The PLI frequently includes encyclopedic information pertaining to its lexical entries along with the more typical kinds of lexicographic data which means that it possesses a strong socio-cultural and historic interest in addition to its significance as a legacy lexicographic resource; indeed, to some extent it can be considered a hybrid resource, dictionary-encyclopedic. Take, for instance, the entry for the word
aviation from three different editions of PLI, from 1906, 1912 and 1915

See the different versions of this entry at

. It’s interesting to track how changes in the entry reflect contemporary discoveries that were taking place in the field of aeronautics at the time.

Here the three successive versions of the entry each contains slightly different encyclopedic glosses. Note also that in the last of the three versions of the entry a reference appears to the lexical entry for the word
aéroplane. In this case two aspects of the same entry have changed over the course of different editions: the textual content of the encyclopedic gloss and the appearance of a new reference to another entry.

As regards the linked data version of the PLI, we made the decision to include as much of the encyclopedic and bibliographic information from the original dataset as possible and to model the evolution of entries across editions since, as we mentioned in the last section, this helps to ensure that the dataset is relatively self-contained -- and prevents users of the RDF version of the PLI having to constantly refer back to the TEI encoding

Go tho the “resources” section of each Nénufar entry to inspect the TEI xml.
, something which would go against the universalising spirit of the Semantic Web -- and also because some of this information is well suited to being represented in RDF. By explicitly modelling the editions in RDF using bibliographic and temporal vocabularies and associating each with a specific year, we can query the data for date-specific information.

Furthermore we used the well-known Ontolex-Lemon vocabulary (McCrae et al., 2017) for publishing lexicon-ontologies as linked data as the basis of our encoding in addition to making extensive use of other standards and vocabularies such as the
lexinfo registry, SKOS and DEO


. However these did not always provide the properties and classes we needed and so in several cases we decided to create our own. Note that although at the time of writing the Ontolex-Lemon lexicography module is still in the process of being finalised for publication (Bosque-Gil et al., 2016) we have tried our best to make sure that we don’t define any new classes or properties similar to those likely to be in the former. In order to model links between entries we utilised the already existing class
Reference from the DEO vocabulary, and defined a new class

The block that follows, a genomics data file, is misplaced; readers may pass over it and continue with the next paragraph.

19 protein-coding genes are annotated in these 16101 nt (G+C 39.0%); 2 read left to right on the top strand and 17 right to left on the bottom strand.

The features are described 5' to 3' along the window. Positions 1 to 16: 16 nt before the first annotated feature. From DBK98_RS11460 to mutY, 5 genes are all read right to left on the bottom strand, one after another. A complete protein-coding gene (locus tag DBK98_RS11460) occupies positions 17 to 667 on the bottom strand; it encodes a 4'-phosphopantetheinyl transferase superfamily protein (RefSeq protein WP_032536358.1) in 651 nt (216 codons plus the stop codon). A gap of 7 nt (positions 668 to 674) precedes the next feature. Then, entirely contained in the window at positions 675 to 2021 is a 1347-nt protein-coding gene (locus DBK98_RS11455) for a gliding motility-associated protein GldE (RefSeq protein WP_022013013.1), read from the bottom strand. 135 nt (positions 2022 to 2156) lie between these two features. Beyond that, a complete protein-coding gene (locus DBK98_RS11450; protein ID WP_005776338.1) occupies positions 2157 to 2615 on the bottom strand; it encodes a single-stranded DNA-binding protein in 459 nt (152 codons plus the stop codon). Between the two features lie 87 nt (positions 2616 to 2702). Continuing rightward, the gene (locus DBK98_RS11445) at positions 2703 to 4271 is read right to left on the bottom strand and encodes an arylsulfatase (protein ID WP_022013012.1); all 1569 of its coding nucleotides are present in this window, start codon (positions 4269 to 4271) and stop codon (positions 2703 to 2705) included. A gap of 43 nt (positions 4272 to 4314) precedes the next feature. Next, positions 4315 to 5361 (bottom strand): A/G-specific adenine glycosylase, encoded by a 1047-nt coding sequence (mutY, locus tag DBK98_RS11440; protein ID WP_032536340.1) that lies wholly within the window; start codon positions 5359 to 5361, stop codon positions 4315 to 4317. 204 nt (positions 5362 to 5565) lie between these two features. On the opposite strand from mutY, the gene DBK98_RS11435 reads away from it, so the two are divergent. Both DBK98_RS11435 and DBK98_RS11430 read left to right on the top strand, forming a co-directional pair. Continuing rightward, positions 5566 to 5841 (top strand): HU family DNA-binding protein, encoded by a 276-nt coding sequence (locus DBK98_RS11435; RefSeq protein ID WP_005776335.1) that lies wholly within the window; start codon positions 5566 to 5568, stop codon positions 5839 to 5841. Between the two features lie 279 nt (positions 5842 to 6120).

DictionaryGloss to represent any written explanation of a lexical element in a dictionary.

To reiterate, our intention was to model the changes between PLI editions, and indeed in some cases between reprints of the same edition. We decided to model all the separate editions in one graph, since individual changes between entries in different editions usually weren’t comprehensive enough to warrant a separate graph per edition, and in addition there were also differences between reprintings of the same edition and we wanted to avoid creating too many different graphs. To this end we created a class
PLIDictionary to represent
separatePLI editions, along with the object properties,
firstAppearsIn and
lastAppearsIn to allow us to associate elements with different editions. In our RDF encoding of the PLI, then, we model changes within entries by creating an individual entry component, whether this is a form, sense or gloss, etc, for every change and associating it with one or more PLI editions using
firstAppearsIn and

We will explain the strategy which was followed using the example of the RDF encoding of
aviation. In Figure 1 we represent the entry for
aviation and its relationships with its senses. Note that we have added information to the entry regarding its first appearance in the PLI by associating it with the individual
1906_001, which represents the 1906 edition of the work, using the property
firstAppearsIn. Each of the two senses of
aviation has a gloss apiece neither of which changes over different editions in the example.

In Figure 2 we show the three notes associated with the
aviation entry each of which has been modelled as an individual of the class
DictionaryGloss and each of which is associated with a different edition of the dictionary. We are still looking into the best, read most efficient, way of adding information about what is contained in each edition. The simplest way would be to link each lexical element to each of the editions in which it appears, but this would obviously lead to an explosion of triples. Our provisional solution is to focus on adding version information to the elements that change between versions and linking them together using the Dublin Core relation

Figure 1. The PLI entry for aviation and its senses and their gloss.

Figure 2. The PLI entry for aviation and the various versions of the entry note associated with it.

Future Work
At the time of writing we are carrying out the conversion of the dataset into RDF using the approach outlined above. By the middle of 2019 we plan to make whole of the dataset available both via a SPARQL endpoint and downloadable both in RDF and TEI-XML formats. In the final version we also plan to add links to external conceptual/ontological resources (such as DBpedia and WordNets) using the Ontolex
reference property.